Since being resurrected this summer, the Jefferson City Bicycle Subcommittee has been working to expand the city's cycling culture — including starting a bicycle-friendly business program.
The program would involve signs or stickers along the Greenway Trails, pointing cyclists toward specific businesses that offer incentives.
Ashley Varner, Bicycle Subcommittee head, and Amy Schroeder, community relations manager for Jefferson City's Parks, Recreation and Forestry Department, said the program's main goal is to reward riders and businesses — riders receive incentives for being physically active and supporting businesses, while businesses increase their revenue and encourage activity in the community.
"People who bicycle or walk aren't going at the speed as people who are driving, so those bicyclists and walkers are more apt to find those businesses or patronize those businesses, because they're cycling or walking by rather than driving by," Schroeder said. "So it gives more exposure to those businesses for people who are walking or riding a bicycle."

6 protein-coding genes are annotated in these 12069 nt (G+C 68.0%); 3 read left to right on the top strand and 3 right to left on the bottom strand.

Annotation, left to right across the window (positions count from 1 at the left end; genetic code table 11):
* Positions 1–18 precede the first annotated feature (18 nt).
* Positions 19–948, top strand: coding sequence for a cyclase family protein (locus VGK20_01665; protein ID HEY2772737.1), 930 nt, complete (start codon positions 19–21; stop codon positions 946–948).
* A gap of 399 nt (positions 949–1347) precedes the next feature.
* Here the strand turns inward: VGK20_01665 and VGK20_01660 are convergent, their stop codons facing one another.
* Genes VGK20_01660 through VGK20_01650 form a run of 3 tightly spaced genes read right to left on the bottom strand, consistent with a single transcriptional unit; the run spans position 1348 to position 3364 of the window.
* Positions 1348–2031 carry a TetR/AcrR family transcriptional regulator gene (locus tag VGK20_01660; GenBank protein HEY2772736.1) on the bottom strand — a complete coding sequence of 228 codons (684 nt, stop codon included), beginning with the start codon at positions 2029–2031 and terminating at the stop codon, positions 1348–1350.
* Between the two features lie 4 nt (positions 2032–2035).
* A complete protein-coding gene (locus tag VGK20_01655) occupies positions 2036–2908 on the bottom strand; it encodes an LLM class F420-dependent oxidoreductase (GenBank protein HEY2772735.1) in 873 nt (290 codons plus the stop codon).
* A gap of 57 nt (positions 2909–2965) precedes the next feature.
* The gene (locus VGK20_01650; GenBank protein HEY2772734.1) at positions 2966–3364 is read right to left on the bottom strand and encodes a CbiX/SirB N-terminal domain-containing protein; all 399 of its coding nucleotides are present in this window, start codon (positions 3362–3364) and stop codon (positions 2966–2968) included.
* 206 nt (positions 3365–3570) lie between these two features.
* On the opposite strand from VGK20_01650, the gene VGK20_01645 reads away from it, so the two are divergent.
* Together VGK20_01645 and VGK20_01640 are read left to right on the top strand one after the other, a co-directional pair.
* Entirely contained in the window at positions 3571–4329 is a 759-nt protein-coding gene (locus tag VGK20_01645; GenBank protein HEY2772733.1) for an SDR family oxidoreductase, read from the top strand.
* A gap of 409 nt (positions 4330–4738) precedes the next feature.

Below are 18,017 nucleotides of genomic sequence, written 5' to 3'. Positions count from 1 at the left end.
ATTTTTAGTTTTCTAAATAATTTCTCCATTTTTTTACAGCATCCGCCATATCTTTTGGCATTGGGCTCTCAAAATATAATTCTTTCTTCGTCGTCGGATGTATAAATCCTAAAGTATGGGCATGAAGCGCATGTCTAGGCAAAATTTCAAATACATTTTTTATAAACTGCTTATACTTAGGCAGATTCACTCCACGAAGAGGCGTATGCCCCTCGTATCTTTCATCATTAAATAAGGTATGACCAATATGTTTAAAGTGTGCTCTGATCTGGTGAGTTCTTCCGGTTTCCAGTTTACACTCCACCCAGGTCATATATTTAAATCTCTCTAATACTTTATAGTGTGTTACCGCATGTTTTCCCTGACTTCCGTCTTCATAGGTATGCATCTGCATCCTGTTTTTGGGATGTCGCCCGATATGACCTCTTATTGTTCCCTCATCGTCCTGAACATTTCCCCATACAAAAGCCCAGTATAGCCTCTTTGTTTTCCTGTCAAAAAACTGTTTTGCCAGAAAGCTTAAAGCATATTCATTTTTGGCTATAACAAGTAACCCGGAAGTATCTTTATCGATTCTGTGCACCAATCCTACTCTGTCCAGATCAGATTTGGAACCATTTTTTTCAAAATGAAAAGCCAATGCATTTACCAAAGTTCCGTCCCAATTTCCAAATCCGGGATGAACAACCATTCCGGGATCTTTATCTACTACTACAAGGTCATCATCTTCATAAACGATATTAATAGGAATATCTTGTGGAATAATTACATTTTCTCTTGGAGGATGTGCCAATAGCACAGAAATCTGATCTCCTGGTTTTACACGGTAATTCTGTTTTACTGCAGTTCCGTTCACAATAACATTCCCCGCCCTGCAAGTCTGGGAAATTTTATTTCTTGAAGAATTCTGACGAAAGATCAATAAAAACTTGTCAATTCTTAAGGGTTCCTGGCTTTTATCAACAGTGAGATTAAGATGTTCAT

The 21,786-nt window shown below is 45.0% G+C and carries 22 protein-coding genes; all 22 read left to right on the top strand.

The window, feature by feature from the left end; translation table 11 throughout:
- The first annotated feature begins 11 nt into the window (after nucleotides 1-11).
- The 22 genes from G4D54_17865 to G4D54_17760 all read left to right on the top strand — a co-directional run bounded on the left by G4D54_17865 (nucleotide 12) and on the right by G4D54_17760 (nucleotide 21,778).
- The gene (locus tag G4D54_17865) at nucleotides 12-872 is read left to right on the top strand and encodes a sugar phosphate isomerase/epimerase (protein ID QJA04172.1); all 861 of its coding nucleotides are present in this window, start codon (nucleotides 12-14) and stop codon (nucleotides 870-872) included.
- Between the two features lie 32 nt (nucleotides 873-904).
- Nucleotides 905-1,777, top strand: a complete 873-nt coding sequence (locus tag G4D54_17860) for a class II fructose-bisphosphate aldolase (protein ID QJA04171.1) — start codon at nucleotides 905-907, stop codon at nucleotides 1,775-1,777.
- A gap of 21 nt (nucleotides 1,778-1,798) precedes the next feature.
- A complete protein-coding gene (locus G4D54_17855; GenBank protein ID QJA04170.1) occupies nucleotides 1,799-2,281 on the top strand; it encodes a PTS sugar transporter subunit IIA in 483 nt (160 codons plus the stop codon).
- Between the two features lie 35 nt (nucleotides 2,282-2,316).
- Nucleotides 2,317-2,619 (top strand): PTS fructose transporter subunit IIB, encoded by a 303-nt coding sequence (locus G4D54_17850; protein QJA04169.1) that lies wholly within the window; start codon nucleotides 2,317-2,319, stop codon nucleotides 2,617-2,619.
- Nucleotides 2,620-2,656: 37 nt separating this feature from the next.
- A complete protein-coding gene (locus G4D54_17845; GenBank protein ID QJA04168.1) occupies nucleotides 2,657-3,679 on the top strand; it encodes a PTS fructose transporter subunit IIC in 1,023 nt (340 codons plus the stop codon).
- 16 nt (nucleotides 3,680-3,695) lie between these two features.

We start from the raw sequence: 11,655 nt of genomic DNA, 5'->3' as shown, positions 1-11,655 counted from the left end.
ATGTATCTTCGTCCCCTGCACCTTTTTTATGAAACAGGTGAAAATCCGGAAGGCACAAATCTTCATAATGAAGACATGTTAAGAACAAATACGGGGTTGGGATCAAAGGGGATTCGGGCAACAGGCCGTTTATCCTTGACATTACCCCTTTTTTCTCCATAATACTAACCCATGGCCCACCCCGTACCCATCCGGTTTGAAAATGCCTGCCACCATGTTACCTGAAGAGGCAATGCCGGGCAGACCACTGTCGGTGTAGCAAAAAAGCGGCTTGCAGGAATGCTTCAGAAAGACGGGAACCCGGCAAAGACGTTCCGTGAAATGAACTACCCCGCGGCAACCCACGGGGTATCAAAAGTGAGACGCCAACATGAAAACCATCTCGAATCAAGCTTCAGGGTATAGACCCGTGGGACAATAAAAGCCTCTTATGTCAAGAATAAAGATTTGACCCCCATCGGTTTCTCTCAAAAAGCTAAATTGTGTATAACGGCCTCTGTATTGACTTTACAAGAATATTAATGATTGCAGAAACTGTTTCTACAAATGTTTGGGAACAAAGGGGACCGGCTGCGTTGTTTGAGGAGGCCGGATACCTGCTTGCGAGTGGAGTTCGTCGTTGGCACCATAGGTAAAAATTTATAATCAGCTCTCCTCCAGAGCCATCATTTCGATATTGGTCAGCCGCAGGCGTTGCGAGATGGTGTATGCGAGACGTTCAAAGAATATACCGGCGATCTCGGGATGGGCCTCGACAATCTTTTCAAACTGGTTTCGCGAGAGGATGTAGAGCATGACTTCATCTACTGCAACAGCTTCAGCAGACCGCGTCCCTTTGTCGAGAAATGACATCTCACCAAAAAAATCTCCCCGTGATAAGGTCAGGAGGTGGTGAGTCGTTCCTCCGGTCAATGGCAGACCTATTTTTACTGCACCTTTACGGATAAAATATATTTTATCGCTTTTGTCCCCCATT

The subcommittee plans to start the program along the Greenway Trails, with the Katy Trail being a long-term goal. Varner said it would be difficult to incorporate the program along the Katy Trail since it runs along the north side of Jefferson City where there aren't many businesses.
The subcommittee has not reached out to businesses yet, but plans to in the spring, Varner said. Subcommittee members are discussing the best way to implement the program, which also will require work with the Parks Department on the business signs or stickers.
Varner said since there are businesses located near the greenway, she thinks the bicycle-friendly business program would operate smoothly. "We know that cyclists like to spend money and that they will come off the trail to support their local community and support economic development," said Varner, healthy communities coordinator and wellness navigator at Capital Region Medical Center.
Varner also told the Environmental Quality Commission last week she hopes to have a citywide bike-share program in place by spring. The bike-share program would operate through Zagster, a bike-share company, and would consist of 10 kiosks with 50 bikes total.
Zagster representatives visited Jefferson City a few weeks ago to speak with potential sponsors, and Varner said many businesses and groups were interested in the program. Businesses and groups that agree to sponsor the bike-share program could advertise on the bikes, which Schroeder said would tie back into a bicycle-friendly business program.
The bicycle-friendly businesses and bike-share program would help the city work toward a national bicycle-friendly community designation through the American League of Bicyclists. The city recently received an honorable mention for its bicycle-friendliness.